Cahair O'Kane: New GPA deal further damages club ethos
EARLIER this summer, in an interview with this newspaper, Tomás Corrigan revealed his weekly schedule.
The Fermanagh forward had finished his studies to become a solicitor and moved to Dublin last January to take up a trainee post with the Arthur Cox firm.
He transferred clubs from his native Kinawley to Oliver Plunkett Eoghan Ruadh in the capital, describing that switch in another interview as the “toughest decision I have had to make”.
To report for county duty, he gets in the car every Tuesday and Friday. In order to make it to Lissan in time, he finishes early those days.
That means either a very early start or heading back into the office to make up the time once he gets back to Dublin. He does his own gym work, saving him the excursion for that.
“Those long drives are a lot easier when the weather is good, the evenings are longer and when you’re winning games... At the minute, the drives are a lot more enjoyable than on those long, dark, wet nights in January and February,” he said back in June, just before his side’s Ulster Championship defeat by Donegal.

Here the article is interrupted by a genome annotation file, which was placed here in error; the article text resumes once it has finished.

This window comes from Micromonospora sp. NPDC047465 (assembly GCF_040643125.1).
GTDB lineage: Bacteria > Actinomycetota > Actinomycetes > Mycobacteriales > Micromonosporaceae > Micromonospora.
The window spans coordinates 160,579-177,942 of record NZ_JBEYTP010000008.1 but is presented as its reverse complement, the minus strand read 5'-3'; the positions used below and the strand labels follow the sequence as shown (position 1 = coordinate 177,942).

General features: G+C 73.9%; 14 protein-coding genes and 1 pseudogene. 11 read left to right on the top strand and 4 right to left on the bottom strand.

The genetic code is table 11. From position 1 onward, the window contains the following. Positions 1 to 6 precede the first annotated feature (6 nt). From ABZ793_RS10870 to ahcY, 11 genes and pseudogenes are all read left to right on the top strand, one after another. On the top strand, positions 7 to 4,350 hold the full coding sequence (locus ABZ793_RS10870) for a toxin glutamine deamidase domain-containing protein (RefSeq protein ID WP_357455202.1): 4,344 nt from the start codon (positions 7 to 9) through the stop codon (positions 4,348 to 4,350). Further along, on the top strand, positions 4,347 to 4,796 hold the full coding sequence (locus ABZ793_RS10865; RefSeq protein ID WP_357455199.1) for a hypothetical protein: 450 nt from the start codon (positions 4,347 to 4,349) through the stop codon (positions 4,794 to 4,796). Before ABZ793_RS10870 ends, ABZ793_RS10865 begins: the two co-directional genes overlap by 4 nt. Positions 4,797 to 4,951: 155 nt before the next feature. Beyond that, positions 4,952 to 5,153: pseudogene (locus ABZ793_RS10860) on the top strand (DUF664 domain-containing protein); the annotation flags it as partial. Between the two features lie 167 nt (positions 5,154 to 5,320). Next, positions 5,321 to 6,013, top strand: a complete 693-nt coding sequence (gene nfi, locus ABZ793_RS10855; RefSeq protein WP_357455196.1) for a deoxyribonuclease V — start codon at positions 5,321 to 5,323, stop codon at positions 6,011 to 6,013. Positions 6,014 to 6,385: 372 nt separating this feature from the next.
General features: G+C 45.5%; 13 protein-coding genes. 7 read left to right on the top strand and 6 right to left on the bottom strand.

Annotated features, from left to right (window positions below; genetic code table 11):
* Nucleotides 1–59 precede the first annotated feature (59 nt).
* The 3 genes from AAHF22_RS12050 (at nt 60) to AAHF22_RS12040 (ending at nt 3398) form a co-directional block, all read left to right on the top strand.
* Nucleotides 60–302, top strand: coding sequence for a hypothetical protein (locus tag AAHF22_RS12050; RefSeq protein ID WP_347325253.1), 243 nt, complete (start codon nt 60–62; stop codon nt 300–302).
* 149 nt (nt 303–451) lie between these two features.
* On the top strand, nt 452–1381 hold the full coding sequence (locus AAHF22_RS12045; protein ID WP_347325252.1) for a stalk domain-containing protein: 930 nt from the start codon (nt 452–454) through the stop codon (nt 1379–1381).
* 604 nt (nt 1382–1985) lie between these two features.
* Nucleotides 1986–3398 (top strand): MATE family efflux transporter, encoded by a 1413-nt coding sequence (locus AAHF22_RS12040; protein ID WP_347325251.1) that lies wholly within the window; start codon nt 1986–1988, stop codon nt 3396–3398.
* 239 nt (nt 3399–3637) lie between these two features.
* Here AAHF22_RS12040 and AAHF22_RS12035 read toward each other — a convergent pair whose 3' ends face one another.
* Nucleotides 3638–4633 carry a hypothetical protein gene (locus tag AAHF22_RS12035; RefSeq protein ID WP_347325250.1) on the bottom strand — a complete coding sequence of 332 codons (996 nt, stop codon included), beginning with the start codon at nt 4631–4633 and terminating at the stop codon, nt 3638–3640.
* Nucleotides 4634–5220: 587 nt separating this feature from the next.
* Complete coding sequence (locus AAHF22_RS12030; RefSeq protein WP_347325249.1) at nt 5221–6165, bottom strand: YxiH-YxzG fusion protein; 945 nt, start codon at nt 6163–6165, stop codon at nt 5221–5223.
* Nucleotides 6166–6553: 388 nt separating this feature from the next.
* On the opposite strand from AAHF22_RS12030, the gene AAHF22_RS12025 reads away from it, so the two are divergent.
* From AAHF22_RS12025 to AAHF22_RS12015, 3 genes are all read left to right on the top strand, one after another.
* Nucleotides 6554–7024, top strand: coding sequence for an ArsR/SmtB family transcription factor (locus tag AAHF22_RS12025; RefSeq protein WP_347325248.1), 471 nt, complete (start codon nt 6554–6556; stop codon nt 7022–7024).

That level of commitment is extraordinary. For the many inter-county players now based in Dublin, it is a similar tale of lonely drives up and down the motorways of Ireland.
Like every county player, the GPA’s old deal with the GAA covered them for expenses, up to a certain point.
Last week, a new €6.2m-a-year deal was announced, far outstripping the old one.
Over the three years of the new deal, €4.5m will be paid out to players to cover their mileage, at an increased rate of 65c per mile, or 54p in the North.
A further €3.6m will be given to county players for vouched nutritional expenses. Eating right is a huge part of the modern game.
As any fitness trainer will tell you, you can go to the gym every day for an entire year but, if you’re putting the wrong fuel in the tank, you’ll never make it to where you want to go.
A lot of what county players eat now is organic food. The reason for that is that it’s so clean. And because it’s so clean, it’s very expensive.